Published by The Prince George’s Sentinel
Sen. Ben Cardin (D-MD) motioned “come on” with his hand, leaning forward out of his chair at the head of the long conference table. He was summarizing the “Gang of Eight” immigration bill for the county’s chamber of commerce.
Cardin outlined the impact of the federal sequestration and bipartisan “path to citizenship” immigration bill, fielding questions from the Prince George’s County Chamber of Commerce on health care, community banking, education, work visas and the future FBI Headquarters during a congressional legislative update on Monday afternoon.
“Visas are made stronger through the immigration reform bill,” he said. “It means if somebody wants to come over here and bring their money – come on.”
While strengthening border security, the legislation would grant 11 million undocumented immigrants legal status, lengthen permanent visas for many foreign graduates of U.S. universities, increase the number of temporary high-skilled visas and expand opportunities for entrepreneurs to pursue investment opportunities in the country, according to The Immigration Policy Center.
“The immigration bill will help business growth in this country,” Cardin said. “It’s just very positive for American values, very positive for (the) American economy.”
“Immigration reform should be a done deal,” he said. “Why we stop highly skilled people from coming to America to work is beyond me.”
Government transparency website GovTrack.us gives the bill 27 percent chance of enactment, but Cardin remains optimistic that the bill will receive enough Senate votes within the next three weeks.
Sixty senators have to cosponsor the bill before it is sent to the House of Representatives for consideration.
Representing 900 businesses, Prince George’s County Chamber of Commerce stands behind Cardin’s support for the bill.
“We’re very much for it,” President and Chamber CEO David Harrington said on behalf of the non-profit alliance. “We don’t have the workforce and, so, immigration, I mean, it’s something that is the hallmark of this nation.”
Maryland’s 275,000 undocumented immigrants account for more than 6 percent of the labor force, according to the Pew Research Hispanic Center.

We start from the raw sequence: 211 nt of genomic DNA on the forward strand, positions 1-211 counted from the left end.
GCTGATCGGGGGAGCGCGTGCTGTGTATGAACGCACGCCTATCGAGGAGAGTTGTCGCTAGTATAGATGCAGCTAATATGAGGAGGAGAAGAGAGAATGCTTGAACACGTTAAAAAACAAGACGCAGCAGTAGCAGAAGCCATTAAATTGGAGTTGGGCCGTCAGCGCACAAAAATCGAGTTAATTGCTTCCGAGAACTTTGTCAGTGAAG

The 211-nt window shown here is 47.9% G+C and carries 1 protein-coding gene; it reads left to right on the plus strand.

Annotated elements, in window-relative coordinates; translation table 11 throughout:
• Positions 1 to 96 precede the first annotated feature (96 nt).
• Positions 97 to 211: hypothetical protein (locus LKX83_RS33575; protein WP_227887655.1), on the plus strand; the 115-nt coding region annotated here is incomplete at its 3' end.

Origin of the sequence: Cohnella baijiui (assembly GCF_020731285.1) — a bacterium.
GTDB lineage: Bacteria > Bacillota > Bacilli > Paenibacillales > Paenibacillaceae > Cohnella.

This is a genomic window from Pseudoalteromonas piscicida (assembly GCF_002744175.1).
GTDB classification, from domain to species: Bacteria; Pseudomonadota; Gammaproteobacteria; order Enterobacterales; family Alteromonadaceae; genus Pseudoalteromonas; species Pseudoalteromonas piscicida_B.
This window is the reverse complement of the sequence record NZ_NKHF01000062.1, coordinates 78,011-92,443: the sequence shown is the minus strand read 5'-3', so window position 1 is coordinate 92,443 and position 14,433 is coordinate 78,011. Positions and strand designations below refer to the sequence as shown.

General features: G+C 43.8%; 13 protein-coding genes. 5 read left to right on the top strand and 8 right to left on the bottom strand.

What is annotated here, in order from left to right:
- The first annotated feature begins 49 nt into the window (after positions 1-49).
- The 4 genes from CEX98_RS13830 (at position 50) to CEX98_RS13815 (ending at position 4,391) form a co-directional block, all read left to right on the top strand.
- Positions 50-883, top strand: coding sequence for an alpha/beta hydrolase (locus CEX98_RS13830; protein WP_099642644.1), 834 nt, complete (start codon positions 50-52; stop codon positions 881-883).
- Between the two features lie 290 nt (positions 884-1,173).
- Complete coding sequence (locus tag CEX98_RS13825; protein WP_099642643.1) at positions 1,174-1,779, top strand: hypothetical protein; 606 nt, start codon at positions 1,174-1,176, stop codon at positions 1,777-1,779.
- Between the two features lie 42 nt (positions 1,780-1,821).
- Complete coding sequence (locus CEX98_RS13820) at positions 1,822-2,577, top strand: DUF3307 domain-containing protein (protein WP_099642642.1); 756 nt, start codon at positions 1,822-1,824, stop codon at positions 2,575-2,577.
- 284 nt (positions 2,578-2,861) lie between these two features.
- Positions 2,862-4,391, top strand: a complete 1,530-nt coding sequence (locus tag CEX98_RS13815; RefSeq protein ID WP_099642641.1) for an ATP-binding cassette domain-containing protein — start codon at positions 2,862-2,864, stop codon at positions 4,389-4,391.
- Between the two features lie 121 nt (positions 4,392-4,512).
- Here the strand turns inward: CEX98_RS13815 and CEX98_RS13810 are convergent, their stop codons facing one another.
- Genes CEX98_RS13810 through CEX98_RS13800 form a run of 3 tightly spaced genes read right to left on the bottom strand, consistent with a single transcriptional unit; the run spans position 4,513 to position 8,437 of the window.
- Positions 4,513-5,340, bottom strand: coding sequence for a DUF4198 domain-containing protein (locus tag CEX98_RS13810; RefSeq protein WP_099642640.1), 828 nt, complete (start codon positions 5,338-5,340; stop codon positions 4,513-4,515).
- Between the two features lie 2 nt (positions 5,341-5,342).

The state will lose an estimated $66,000 in job search assistance, referral and placement funding as a result of the sequester, which means 9,270 fewer people will get the help and skills they need to find employment, according to a fact sheet published by The White House. It also estimates that 440 fewer students will get work-study jobs.
“There’s not an agency that was cut by this that could continue to operate under its current mission under sequestration,” he said. “Something has to give.”
The sequester began March 1 after Congress failed to compromise on a federal deficit reduction plan.
“It (has) really compromised services,” Harrington said of the budget cuts. “We’re hearing from the business community things like processing permits or trying to get information about grant opportunities (is) far more difficult than they used to be.”
Maryland’s economy is “particularly vulnerable,” to sequestration fallout because of its many federal employees and contractors, Cardin said. The state is ranked fourth in federal government employment and its non-military federal jobs generate $13.4 billion in total wages, according to Maryland’s Department of Business & Economic Development.
Nexus Health CEO Verna Meacham pointed to impacts of the federal budget cuts on Maryland hospitals and its healthcare workforce. Hospitals will be forced to delay purchasing new technology and capital equipment.
Construction projects, renovations and upgrades will be deferred or abandoned, she said.
“We may not be able to retain all of the staff that we have as hospitals,” Meacham said of the industry.
Still, Meacham was encouraged by Cardin’s words on what she called the “do-ability” of congressional legislative initiatives and Maryland’s status as a “progressive” state, “well-positioned” for the future. The senator only explicitly mentioned position when discussing the race against Fairfax County, Va., for the site of the new FBI headquarters.
“It’s going to be a tough competition, but what Prince George’s County has is more space (and) a broader campus location,” Cardin said. “We’re in excellent position.”
Cardin said the relocation to the “Free State” is more cost-effective for the federal government. It would also bring more jobs to Maryland.
“Jobs are our No.1 priority. If I could wave a magic wand to get something done in Washington, it would be to give you all predictability to pass a budget that makes sense for this country,” Cardin said.